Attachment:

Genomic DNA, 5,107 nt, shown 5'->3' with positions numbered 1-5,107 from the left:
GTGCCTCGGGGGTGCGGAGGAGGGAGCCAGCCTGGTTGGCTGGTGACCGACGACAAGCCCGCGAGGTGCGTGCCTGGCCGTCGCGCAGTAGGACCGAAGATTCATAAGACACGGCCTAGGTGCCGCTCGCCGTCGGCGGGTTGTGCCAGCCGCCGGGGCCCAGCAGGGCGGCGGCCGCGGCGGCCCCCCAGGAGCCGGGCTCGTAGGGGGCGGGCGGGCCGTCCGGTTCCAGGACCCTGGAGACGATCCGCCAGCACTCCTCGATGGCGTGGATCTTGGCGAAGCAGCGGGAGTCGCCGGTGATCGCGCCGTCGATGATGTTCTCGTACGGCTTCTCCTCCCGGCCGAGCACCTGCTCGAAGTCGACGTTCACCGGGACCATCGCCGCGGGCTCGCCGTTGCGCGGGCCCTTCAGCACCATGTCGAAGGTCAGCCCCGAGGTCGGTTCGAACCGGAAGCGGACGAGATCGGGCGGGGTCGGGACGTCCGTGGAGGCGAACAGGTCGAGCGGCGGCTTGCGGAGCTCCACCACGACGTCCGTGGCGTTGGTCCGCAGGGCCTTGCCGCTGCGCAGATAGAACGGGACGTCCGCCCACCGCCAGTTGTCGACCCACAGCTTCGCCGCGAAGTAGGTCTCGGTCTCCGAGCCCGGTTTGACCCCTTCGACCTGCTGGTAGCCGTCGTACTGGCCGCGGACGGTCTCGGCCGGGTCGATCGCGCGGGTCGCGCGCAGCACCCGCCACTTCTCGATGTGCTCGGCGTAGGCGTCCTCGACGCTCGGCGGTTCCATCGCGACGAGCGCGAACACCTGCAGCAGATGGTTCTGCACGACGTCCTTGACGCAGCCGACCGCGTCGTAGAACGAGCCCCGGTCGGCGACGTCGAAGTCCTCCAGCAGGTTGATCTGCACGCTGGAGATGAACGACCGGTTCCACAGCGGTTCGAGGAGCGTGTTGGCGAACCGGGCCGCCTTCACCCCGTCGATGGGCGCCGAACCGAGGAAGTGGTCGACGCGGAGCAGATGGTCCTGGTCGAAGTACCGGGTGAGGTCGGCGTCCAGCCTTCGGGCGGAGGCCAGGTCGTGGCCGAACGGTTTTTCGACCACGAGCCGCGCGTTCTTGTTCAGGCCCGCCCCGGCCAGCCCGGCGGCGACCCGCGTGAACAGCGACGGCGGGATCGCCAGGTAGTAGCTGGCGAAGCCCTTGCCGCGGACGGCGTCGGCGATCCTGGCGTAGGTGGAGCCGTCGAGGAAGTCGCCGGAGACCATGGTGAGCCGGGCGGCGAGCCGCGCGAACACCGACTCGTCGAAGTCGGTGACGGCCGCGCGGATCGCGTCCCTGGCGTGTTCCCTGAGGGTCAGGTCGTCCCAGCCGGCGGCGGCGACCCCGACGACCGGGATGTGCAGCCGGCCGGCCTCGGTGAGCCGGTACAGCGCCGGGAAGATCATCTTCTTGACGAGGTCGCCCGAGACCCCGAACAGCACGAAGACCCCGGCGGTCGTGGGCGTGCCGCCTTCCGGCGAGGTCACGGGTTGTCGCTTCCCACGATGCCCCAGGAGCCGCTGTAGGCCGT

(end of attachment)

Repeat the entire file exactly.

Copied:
Genomic DNA, 5,107 nt, shown 5'->3' with positions numbered 1-5,107 from the left:
GTGCCTCGGGGGTGCGGAGGAGGGAGCCAGCCTGGTTGGCTGGTGACCGACGACAAGCCCGCGAGGTGCGTGCCTGGCCGTCGCGCAGTAGGACCGAAGATTCATAAGACACGGCCTAGGTGCCGCTCGCCGTCGGCGGGTTGTGCCAGCCGCCGGGGCCCAGCAGGGCGGCGGCCGCGGCGGCCCCCCAGGAGCCGGGCTCGTAGGGGGCGGGCGGGCCGTCCGGTTCCAGGACCCTGGAGACGATCCGCCAGCACTCCTCGATGGCGTGGATCTTGGCGAAGCAGCGGGAGTCGCCGGTGATCGCGCCGTCGATGATGTTCTCGTACGGCTTCTCCTCCCGGCCGAGCACCTGCTCGAAGTCGACGTTCACCGGGACCATCGCCGCGGGCTCGCCGTTGCGCGGGCCCTTCAGCACCATGTCGAAGGTCAGCCCCGAGGTCGGTTCGAACCGGAAGCGGACGAGATCGGGCGGGGTCGGGACGTCCGTGGAGGCGAACAGGTCGAGCGGCGGCTTGCGGAGCTCCACCACGACGTCCGTGGCGTTGGTCCGCAGGGCCTTGCCGCTGCGCAGATAGAACGGGACGTCCGCCCACCGCCAGTTGTCGACCCACAGCTTCGCCGCGAAGTAGGTCTCGGTCTCCGAGCCCGGTTTGACCCCTTCGACCTGCTGGTAGCCGTCGTACTGGCCGCGGACGGTCTCGGCCGGGTCGATCGCGCGGGTCGCGCGCAGCACCCGCCACTTCTCGATGTGCTCGGCGTAGGCGTCCTCGACGCTCGGCGGTTCCATCGCGACGAGCGCGAACACCTGCAGCAGATGGTTCTGCACGACGTCCTTGACGCAGCCGACCGCGTCGTAGAACGAGCCCCGGTCGGCGACGTCGAAGTCCTCCAGCAGGTTGATCTGCACGCTGGAGATGAACGACCGGTTCCACAGCGGTTCGAGGAGCGTGTTGGCGAACCGGGCCGCCTTCACCCCGTCGATGGGCGCCGAACCGAGGAAGTGGTCGACGCGGAGCAGATGGTCCTGGTCGAAGTACCGGGTGAGGTCGGCGTCCAGCCTTCGGGCGGAGGCCAGGTCGTGGCCGAACGGTTTTTCGACCACGAGCCGCGCGTTCTTGTTCAGGCCCGCCCCGGCCAGCCCGGCGGCGACCCGCGTGAACAGCGACGGCGGGATCGCCAGGTAGTAGCTGGCGAAGCCCTTGCCGCGGACGGCGTCGGCGATCCTGGCGTAGGTGGAGCCGTCGAGGAAGTCGCCGGAGACCATGGTGAGCCGGGCGGCGAGCCGCGCGAACACCGACTCGTCGAAGTCGGTGACGGCCGCGCGGATCGCGTCCCTGGCGTGTTCCCTGAGGGTCAGGTCGTCCCAGCCGGCGGCGGCGACCCCGACGACCGGGATGTGCAGCCGGCCGGCCTCGGTGAGCCGGTACAGCGCCGGGAAGATCATCTTCTTGACGAGGTCGCCCGAGACCCCGAACAGCACGAAGACCCCGGCGGTCGTGGGCGTGCCGCCTTCCGGCGAGGTCACGGGTTGTCGCTTCCCACGATGCCCCAGGAGCCGCTGTAGGCCGT